Hot stuffOne NYPD officer, two U.S. marshals shot in West Village 'American Ninja Warrior' princess packs mental and physical punch
Curtis Granderson's sac fly in 14th wins it for Mets
Curtis Granderson came to the plate seven times on Sunday afternoon. He finished with no hits. But the slumping outfielder delivered a sacrifice fly to score Kirk Nieuwenhuis in the bottom of the 14th inning to lift the Mets to a 4-3 victory over the Braves.
It had been a brutal day for Granderson, whose batting average dipped to .127. Boos rained in the seventh, when he tried and failed to bunt his way aboard, an acknowledgement of just how poorly he has started the season. To that point, he had already left the bases loaded with a tapper to first base, struck out on a nasty changeup, and cost the Mets a run when he threw a ball into the Braves' dugout from rightfield.
The bunt attempt only crystallized his struggles and the fans seized on the moment to voice their displeasure at the Mets' four-year, $60 million investment. Granderson heard the boos again when he grounded out with a runner on in the bottom of the ninth, extending his hitless streak to 16 at-bats.
Braves manager Fredi Gonzalez noticed as well. With one out and a runner at second base in the 14th, Gonzalez ordered the intentional walk of Eric Young Jr. to face Granderson. Reliever Gus Schlosser threw a wild pitch, moving the runners to second and third.
That left Granderson to lift his game-winning sacrifice fly, ending a bizarre marathon at Citi Field.
Manager Terry Collins hoped that a shake-up might jolt the Mets. Before the game, he announced that Jose Valverde would be supplanted as closer by Kyle Farnsworth. He also moved the struggling Granderson out of the cleanup spot in hopes of alleviating some pressure.
"I've told Grandy, listen, you've got to keep plugging away," said Collins, who batted Granderson second, where he's had success in the past. "You've just got to keep plugging away. You've got to keep working at it. This guy works as hard as anybody and he's going to get it going."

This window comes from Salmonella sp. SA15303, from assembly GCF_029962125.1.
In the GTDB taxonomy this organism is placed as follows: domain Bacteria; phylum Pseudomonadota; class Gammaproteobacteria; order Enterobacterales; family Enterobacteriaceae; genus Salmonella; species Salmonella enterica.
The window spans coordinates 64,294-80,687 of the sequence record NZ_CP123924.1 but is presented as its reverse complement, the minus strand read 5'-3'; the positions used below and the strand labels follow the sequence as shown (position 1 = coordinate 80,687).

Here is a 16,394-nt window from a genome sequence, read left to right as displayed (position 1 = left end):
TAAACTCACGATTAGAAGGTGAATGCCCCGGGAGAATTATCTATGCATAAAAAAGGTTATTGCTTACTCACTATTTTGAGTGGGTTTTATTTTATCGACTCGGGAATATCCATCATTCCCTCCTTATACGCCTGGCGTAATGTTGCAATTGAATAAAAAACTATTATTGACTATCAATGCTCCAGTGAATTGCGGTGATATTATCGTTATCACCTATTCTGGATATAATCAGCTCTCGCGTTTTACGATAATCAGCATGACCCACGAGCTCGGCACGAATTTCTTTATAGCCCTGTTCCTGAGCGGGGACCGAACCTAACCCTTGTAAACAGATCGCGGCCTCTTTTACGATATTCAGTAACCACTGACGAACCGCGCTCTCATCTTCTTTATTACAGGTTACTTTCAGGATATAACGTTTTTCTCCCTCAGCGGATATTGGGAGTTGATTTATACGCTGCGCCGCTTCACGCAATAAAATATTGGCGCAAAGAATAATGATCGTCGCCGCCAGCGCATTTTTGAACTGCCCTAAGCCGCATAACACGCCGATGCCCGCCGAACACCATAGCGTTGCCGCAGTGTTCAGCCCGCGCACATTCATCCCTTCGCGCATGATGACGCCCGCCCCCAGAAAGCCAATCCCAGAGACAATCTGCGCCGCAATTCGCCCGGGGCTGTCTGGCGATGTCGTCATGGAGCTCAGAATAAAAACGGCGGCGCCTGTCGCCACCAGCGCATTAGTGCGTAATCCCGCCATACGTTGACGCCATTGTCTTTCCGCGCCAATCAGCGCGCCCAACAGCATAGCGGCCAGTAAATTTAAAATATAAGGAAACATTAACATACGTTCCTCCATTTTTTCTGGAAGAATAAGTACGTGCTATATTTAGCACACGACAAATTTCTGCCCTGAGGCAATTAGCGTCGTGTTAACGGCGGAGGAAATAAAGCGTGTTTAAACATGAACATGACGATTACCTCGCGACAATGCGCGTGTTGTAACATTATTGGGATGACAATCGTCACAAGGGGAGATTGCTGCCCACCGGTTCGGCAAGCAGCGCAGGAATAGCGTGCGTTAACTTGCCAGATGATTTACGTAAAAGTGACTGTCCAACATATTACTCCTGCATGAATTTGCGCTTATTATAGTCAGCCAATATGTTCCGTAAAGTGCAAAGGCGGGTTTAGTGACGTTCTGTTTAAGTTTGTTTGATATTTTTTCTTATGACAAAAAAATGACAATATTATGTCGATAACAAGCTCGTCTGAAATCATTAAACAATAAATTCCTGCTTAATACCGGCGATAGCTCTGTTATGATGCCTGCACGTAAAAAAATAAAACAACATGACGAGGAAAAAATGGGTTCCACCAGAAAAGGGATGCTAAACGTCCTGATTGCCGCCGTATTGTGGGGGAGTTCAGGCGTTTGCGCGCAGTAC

Instead of moving Lucas Duda into the cleanup spot, Collins opted for Daniel Murphy, even though he's a far less dangerous power bat. Again, pressure factored into Collins' thinking. The Mets' trade of Ike Davis on Friday left Duda as the team's primary first baseman. But Collins wanted to avoid adding onto the scrutiny that Duda now faces.
"Lucas, right now with what's happened here in the last week, has got enough on his plate," Collins said. "I didn't think I wanted to stir up the pot by throwing him in the four hole right away. He may end up there eventually, but I just thought we'll just leave Dan because he's swinging the bat."
But the changes didn't do much.
The Mets scored three runs with the help of three Braves errors.
Leftfielder B.J. Upton let a routine fly ball glance off his glove in the first. Second baseman Dan Uggla let the ball slip after fielding an ordinary grounder in the second before booting one that was hit right at him in the sixth.
But even with all that help, the Mets found themselves locked in a 3-3 tie.
In the fifth, the Braves scored all three of their runs off Zack Wheeler. Jason Heyward, B.J. Upton and Freddie Freeman reeled off three straight doubles.
Granderson's throwing error helped to trigger the inning. With a runner on first, Heyward doubled to rightfield. After fielding the ball, Granderson threw so wide of home plate that the ball wound up in the dugout, allowing Braves pitcher David Hale to walk home from third base.
But Wheeler responded with a scoreless sixth inning. Though he allowed six hits and three walks, he allowed only the three runs while striking out six.
The Mets barely avoided giving up the go-ahead run in the 10th. With two outs, centerfielder Chris Young took an awkward route to B.J. Upton's deep drive. The ball one-hopped the fence, and because Young found himself out of position, Upton pulled into third base with a triple.
Collins challenged the call, hoping that the replay would show that Upton's ball hit a railing above the fence, making it a ground-rule double. But video review only confirmed the ruling on the field.
Still, Farnsworth ended the inning by getting Chris Johnson to fly out.
Valverde (1-0) picked up the win for working one inning of scoreless relief, but Daisuke Matsuzaka did the heavy lifting in relief with three scoreless innings.